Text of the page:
The State Department said the potential for terrorism was particularly acute in the Middle East and North Africa, with a possible attack occurring on or coming from the Arabian Peninsula. The diplomatic facilities affected stretch from Mauritania in northwest Africa to Afghanistan.

U.S. officials pointed specifically to Yemen, the home of al-Qaida’s most dangerous affiliate and the network blamed for several notable plots against the United States, from the foiled Christmas Day 2009 effort to bomb an airliner over Detroit to the explosives-laden parcels intercepted the following year aboard cargo flights.

“Current information suggests that al-Qaida and affiliated organizations continue to plan terrorist attacks both in the region and beyond, and that they may focus efforts to conduct attacks in the period between now and the end of August,” a department statement said.

Yemen’s president, Abdo Rabby Mansour Hadi, met with U.S. President Barack Obama at the White House on Thursday, where both leaders cited strong counterterrorism cooperation. This past week, Yemen’s military reported a U.S. drone strike killed six alleged al-Qaida militants in the group’s southern strongholds.

Rep. Ed Royce, R-Calif., the House Foreign Affairs Committee chairman, said the embassy threat was linked to al-Qaida and concerned the Middle East and Central Asia.

“In this instance, we can take a step to better protect our personnel and, out of an abundance of caution, we should,” Royce said. He declined to say if the National Security Agency’s much-debated surveillance program helped reveal the threat.

© Copyright 2013 The Associated Press. All rights reserved. This material may not be published, broadcast, rewritten or redistributed.


Disciplined State Dept. Employee to Testify on Benghazi Before Congress.

A State Department employee who says he was unfairly disciplined in the wake of the attack on the U.S. consulate in Libya will testify before Congress next week.

Raymond Maxwell, the former deputy assistant secretary in the Office of Maghreb Affairs, was placed on administrative leave in the aftermath of the Sept. 11 assault in Benghazi that killed Ambassador Christopher Stevens and three other Americans.

Maxwell was one of four State Department employees disciplined after an independent State Department investigation of the attack, but he insisted that he played no role in decisions that were made that denied the embassy’s requests for more security, The Hill reports.

“I had no involvement to any degree with decisions on security and the funding of security at our diplomatic mission in Benghazi,” Maxwell told the Daily Beast in May after he filed a grievance with the State Department’s Human Resources Bureau and the American Foreign Service Association (AFSA).

Maxwell is scheduled to appear before a House Foreign Affairs Committee hearing on Thursday, the Hill reports. An AFSA representative is also expected to testify, along with American Academy of Diplomacy President Ronald Neumann, who is a former ambassador to Algeria, Bahrain and Afghanistan.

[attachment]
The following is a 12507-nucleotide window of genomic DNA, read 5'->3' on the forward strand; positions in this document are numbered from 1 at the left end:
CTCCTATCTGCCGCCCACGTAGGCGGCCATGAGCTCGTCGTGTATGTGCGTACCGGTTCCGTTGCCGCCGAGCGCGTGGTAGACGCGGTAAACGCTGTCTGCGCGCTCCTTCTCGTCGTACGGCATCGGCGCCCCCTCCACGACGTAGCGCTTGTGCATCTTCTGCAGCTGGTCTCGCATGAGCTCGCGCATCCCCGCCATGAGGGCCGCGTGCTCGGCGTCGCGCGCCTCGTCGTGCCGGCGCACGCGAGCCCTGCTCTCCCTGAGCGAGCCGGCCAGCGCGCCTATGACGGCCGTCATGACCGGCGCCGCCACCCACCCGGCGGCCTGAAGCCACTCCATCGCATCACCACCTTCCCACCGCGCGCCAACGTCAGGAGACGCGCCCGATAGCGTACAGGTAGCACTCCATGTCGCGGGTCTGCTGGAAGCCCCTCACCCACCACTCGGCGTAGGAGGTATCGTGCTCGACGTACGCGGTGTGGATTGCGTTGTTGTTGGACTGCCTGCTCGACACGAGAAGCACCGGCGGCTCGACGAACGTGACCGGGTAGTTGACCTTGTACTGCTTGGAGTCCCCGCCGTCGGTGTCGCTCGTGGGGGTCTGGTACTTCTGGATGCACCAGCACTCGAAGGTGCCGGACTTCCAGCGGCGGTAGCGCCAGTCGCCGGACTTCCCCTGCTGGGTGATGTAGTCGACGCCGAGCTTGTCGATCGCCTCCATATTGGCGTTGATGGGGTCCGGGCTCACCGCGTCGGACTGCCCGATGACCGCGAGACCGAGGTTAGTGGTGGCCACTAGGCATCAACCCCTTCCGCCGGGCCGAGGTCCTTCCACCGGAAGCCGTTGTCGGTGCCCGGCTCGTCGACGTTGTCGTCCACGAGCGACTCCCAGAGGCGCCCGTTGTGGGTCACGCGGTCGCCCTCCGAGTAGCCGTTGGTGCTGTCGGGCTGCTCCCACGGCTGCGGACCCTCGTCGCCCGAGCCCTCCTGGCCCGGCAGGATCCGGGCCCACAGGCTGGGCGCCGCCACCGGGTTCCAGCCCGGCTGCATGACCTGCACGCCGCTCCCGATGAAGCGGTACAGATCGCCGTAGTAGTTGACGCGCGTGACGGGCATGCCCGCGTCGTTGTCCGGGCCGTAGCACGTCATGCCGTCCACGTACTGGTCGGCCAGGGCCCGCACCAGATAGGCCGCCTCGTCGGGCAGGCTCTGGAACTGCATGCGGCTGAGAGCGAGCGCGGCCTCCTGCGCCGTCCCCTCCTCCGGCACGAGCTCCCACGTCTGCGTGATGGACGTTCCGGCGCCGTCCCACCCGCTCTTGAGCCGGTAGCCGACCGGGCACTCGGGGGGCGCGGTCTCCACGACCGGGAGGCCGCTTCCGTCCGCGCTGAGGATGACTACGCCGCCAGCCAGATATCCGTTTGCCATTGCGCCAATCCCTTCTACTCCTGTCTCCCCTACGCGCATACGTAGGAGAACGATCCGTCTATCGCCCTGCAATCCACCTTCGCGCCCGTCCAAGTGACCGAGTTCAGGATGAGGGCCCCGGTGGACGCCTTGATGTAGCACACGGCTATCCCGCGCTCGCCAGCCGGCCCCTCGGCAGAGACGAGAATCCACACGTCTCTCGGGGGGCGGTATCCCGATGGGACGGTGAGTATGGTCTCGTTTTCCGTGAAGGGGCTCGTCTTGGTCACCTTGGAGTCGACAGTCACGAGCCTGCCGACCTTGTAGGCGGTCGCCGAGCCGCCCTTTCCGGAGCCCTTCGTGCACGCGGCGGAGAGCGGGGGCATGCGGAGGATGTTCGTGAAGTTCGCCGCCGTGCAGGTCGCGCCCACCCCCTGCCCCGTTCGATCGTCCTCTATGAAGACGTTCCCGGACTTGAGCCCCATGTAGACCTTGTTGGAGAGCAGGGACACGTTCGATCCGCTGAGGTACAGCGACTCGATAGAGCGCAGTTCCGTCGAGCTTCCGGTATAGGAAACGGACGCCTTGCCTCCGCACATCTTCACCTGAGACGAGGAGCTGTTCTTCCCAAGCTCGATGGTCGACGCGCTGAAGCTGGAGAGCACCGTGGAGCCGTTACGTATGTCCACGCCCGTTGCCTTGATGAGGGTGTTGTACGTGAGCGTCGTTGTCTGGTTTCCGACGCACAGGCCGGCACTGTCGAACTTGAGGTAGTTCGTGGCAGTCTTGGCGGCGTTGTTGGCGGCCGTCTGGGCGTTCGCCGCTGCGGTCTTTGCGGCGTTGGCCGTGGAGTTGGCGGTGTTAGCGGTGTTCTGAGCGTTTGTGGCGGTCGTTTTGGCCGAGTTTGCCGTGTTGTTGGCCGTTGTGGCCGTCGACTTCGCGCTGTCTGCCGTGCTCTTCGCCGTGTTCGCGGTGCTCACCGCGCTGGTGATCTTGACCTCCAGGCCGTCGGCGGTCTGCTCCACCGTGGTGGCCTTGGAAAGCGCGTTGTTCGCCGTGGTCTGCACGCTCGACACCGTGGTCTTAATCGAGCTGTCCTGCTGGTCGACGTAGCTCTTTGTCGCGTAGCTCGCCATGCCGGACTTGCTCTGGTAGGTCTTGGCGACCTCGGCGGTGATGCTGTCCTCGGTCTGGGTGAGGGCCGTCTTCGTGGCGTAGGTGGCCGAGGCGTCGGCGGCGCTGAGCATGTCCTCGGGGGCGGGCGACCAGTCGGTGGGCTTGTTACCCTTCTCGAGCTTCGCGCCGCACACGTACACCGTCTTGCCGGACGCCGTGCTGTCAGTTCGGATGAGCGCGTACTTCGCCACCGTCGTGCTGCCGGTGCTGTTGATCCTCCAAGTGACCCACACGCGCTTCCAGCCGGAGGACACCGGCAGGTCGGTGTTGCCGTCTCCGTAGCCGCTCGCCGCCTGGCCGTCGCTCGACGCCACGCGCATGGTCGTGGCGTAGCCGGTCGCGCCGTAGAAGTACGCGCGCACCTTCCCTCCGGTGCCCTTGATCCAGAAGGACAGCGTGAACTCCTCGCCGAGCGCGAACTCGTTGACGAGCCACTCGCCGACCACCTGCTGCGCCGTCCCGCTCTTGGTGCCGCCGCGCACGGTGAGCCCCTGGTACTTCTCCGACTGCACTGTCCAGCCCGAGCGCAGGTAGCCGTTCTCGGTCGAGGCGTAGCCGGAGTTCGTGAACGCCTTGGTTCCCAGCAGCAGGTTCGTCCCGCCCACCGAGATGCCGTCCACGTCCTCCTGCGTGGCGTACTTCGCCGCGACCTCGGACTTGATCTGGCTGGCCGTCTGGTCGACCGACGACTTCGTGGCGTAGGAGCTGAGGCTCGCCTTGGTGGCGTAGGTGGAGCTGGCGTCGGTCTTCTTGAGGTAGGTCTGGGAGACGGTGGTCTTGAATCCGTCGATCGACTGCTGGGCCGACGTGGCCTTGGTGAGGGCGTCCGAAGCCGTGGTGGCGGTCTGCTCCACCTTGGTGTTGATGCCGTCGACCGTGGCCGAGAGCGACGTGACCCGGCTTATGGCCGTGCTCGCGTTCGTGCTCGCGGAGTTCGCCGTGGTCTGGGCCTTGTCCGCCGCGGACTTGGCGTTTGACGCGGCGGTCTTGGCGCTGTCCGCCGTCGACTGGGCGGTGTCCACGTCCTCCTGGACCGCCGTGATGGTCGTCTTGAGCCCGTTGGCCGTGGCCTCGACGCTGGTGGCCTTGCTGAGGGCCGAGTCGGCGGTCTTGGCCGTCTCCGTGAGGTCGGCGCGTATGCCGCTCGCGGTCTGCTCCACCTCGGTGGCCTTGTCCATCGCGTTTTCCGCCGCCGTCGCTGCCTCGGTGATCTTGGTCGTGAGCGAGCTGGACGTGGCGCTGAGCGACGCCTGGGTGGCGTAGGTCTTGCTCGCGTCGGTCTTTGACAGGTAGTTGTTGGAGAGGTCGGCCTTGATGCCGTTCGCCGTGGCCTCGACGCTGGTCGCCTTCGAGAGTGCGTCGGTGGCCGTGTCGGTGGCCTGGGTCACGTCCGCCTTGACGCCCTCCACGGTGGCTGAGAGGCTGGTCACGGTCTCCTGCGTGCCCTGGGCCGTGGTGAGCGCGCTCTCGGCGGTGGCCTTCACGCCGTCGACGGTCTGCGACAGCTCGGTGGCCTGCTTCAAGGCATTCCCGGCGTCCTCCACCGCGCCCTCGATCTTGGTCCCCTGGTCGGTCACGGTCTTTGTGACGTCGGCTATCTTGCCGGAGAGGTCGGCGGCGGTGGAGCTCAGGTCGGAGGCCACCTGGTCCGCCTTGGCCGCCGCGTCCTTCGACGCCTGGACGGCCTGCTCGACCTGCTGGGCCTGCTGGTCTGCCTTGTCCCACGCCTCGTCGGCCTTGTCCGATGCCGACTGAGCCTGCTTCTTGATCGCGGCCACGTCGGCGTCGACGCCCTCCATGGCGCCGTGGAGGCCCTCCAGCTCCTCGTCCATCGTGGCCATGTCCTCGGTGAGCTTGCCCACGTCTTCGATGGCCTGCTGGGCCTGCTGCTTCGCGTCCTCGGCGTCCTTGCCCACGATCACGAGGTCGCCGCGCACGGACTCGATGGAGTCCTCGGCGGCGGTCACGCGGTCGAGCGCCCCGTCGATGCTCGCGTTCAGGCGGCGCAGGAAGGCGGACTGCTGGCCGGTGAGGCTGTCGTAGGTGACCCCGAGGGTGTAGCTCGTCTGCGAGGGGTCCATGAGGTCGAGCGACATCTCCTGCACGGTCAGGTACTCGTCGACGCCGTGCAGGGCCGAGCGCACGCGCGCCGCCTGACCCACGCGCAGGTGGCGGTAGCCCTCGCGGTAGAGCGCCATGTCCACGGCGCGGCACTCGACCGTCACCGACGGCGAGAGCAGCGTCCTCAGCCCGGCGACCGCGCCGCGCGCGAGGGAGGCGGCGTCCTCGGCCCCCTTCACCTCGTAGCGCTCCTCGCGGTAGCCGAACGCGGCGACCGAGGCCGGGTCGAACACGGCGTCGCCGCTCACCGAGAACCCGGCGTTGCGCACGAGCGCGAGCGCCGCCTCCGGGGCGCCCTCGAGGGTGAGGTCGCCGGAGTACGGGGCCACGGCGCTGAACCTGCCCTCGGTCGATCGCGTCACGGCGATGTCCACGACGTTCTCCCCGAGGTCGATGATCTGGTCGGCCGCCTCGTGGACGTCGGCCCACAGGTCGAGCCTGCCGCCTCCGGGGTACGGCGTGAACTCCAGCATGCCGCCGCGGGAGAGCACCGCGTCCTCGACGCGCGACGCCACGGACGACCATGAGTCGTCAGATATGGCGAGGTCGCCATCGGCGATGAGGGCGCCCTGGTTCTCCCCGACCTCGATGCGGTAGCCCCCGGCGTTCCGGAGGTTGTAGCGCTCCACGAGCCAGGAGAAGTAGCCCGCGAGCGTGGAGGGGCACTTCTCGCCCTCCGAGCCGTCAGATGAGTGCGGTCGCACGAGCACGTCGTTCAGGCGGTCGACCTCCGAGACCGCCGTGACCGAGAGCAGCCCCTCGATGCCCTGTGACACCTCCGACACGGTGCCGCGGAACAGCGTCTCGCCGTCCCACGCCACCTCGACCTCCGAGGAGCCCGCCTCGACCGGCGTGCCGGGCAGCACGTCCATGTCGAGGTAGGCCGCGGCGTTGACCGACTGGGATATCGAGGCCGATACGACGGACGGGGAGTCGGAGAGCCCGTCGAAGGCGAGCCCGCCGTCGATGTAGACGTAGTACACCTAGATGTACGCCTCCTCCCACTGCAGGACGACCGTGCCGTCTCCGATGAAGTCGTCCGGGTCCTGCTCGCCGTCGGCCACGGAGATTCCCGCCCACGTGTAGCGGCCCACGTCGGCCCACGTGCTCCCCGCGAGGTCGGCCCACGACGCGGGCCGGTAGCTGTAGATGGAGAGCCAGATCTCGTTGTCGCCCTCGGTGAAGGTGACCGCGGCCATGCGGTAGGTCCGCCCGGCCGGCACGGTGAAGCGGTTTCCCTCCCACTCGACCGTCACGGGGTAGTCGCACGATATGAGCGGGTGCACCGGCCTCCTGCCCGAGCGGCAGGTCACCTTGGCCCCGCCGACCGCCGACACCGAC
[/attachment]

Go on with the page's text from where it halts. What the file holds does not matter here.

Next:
The committee is led by Chairman GOP Rep. Ed Royce of California.

In addition, the House Oversight Committee — chaired by Rep. Darrell Issa, also a California Republican — has deposed the co-authors of the State Department’s Accountability Review Board, which reportedly recommended that Maxwell be punished for failing to read his intelligence briefings, the Hill reports.

Democrats attending the depositions told the Hill that Maxwell’s treatment appeared to be of particular interest to Republicans on Issa’s committee, according to the Hill.

© 2013 Newsmax. All rights reserved.


By Todd Beamon


In Chavez’s death, Obama sees hope for ‘new chapter’.


Supporters of Venezuela‘s President Hugo Chavez react to the announcement of his death in Caracas, March 5, 2013. …

Updated from 7:49 p.m. March 5

Venezuelan President Hugo Chavez, the show-stopping socialist who once dubbed then-President George W. Bushthe devil” and scorned President Barack Obama as a “clown,” probably won’t be missed much in official Washington. Obama led a chorus of politicians saying they hoped that Chavez’s death on Tuesday after a two-year battle with cancer would open a “new chapter” in relations between the United States and one of the world’s top 20 oil exporters.

“At this challenging time,” Obama said in a written statement hours after Chavez’s death was announced, “the United States reaffirms its support for the Venezuelan people and its interest in developing a constructive relationship with the Venezuelan government.

“As Venezuela begins a new chapter in its history, the United States remains committed to policies that promote democratic principles, the rule of law, and respect for human rights,” Obama said.

Over the course of 14 years in power, Chavez won the adoration of Venezuela’s poor by channeling the country’s oil wealth into ambitious social spending. But he earned the loathing of the country’s middle and upper classes by nationalizing key industries and consolidating his power, critics charged, at the expense of democratic institutions. Chavez, sometimes dubbed the “Comandante, angered the United States by embracing countries like Iran and offering his full-throated support to the Castro government in Cuba. American officials often accused him of funneling money to leftist rebels in neighboring Colombia, a close U.S. ally.

And Chavez reciprocated that lack of affection.